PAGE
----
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|Title:||Noise-induced Hearing Loss: Changes in Gene Expression in the Auditory Pathway|
|Abstract:||Noise induced hearing loss is classically divided into permanent or temporary forms. Individuals with permanent threshold shifts (PTS) will permanently lose auditory sensitivity, whereas individuals with temporary threshold shifts (TTS) will experience elevated hearing thresholds immediately following noise exposure, which resolves over several weeks. TTS causes little lasting damage to the hair cell, stereocilia or supporting structures which form the organ of Corti within the inner ear, and was therefore considered “no harm, no foul”. However, recent evidence suggests that TTS and PTS also leads to, what has been termed, “silent damage”; neuropathic damage which causes the loss of synaptic innervation at the inner hair cell and a slowly developing neuronal death. This study investigates the gene expression changes which accompany this type of noise-induced damage in the spiral ganglion neuron (SGN). Previous studies of gene expression changes following noise insult have used whole cochlea preparations which do not differentiate between changes in different cochlear structures. Here we have used micro-dissection of the modiolus to focus on the SGNs and to minimise contribution from other cochlea structures. In order to maximise the amount of data collected from each experimental animal, cochlear nucleus (CN) samples were taken in parallel to look at noise-induced changes at this first region of the central auditory system. A 1.5hr noise exposure of 105 dB SPL broadband noise elicited a moderate form of PTS, characterized by an immediate threshold shift of up to 44 dB SPL, which partially recovers over 28 days. Tissue was collected at 1day, 7days and 28days following exposure and RNA-Sequencing was performed. Over the 28-day period 421 genes were significantly changed in the modiolus; these were suggestive of a chronic immune response and for the first time, fibrinogen and lipid dysregulation. In the cochlear nucleus, just 184 genes were altered over 28-days; changes to Trpv4, Trpm3 and TrkA may contribute to increases in cell excitability in the CN following noise exposure.|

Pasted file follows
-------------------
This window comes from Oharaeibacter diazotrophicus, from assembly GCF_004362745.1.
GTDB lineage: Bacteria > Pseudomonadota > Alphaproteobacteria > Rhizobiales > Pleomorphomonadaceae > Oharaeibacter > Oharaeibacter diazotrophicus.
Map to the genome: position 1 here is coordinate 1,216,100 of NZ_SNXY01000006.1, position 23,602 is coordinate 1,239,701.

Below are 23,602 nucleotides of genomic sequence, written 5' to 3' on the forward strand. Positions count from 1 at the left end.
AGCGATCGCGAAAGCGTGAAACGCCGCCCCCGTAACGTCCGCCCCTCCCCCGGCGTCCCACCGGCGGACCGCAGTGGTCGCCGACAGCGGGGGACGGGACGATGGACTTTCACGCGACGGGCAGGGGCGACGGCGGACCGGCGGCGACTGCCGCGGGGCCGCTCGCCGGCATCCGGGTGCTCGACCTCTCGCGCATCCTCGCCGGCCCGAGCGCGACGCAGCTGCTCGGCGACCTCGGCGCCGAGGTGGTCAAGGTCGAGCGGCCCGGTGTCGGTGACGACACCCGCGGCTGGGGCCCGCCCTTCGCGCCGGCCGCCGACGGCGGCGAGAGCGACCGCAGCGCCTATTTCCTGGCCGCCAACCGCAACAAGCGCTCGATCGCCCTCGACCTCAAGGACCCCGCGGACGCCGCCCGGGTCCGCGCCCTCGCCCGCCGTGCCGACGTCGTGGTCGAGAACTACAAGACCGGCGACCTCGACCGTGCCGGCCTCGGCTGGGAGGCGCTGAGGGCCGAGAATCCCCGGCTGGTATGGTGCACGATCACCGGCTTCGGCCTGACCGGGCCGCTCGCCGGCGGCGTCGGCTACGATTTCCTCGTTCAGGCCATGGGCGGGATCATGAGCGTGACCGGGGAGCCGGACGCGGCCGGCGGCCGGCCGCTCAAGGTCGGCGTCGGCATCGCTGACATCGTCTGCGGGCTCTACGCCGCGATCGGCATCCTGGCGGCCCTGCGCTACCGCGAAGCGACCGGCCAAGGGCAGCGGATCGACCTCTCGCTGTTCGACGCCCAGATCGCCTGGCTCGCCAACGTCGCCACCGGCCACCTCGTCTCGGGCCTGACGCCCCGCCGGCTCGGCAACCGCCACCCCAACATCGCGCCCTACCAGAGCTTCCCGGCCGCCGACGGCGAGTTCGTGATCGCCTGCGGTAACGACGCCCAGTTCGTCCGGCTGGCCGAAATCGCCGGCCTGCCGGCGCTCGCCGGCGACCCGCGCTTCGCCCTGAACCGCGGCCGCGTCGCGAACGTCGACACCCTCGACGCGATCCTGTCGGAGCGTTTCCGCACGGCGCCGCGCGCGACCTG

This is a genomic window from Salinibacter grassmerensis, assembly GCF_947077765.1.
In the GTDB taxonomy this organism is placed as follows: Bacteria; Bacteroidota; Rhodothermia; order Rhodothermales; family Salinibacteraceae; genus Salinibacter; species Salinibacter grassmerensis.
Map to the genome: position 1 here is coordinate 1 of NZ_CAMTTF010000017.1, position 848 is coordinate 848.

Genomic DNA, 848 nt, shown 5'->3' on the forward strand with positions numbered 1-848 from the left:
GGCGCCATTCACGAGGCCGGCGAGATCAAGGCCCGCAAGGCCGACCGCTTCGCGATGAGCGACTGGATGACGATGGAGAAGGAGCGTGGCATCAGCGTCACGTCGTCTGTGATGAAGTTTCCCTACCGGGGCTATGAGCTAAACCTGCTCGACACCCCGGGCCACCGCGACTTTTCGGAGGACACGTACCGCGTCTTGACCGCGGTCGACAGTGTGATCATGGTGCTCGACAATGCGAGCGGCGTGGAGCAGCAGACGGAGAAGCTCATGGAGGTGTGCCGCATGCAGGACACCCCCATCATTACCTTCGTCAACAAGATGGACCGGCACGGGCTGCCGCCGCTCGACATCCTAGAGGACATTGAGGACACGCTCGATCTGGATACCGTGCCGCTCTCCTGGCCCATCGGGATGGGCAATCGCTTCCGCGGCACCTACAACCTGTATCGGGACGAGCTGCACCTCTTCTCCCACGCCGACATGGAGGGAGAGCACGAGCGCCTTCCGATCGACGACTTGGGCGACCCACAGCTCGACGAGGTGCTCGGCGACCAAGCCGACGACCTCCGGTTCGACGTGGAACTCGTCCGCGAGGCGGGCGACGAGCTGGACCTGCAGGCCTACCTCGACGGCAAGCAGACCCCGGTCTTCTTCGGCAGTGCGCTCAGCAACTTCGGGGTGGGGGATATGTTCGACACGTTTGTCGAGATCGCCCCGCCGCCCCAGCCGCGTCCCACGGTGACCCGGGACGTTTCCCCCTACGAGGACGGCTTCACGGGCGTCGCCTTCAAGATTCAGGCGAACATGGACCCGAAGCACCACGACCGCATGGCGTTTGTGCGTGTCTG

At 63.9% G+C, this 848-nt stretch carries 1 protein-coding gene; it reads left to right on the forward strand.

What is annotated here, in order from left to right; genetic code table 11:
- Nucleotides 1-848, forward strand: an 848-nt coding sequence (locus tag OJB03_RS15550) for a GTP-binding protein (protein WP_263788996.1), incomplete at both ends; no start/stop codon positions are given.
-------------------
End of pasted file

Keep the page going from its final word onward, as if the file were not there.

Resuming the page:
|Rights:||Copyright © the author. All rights reserved.|
|Appears in Collections:||Leicester Theses|
Theses, Dept. of Neuroscience, Psychology and Behaviour
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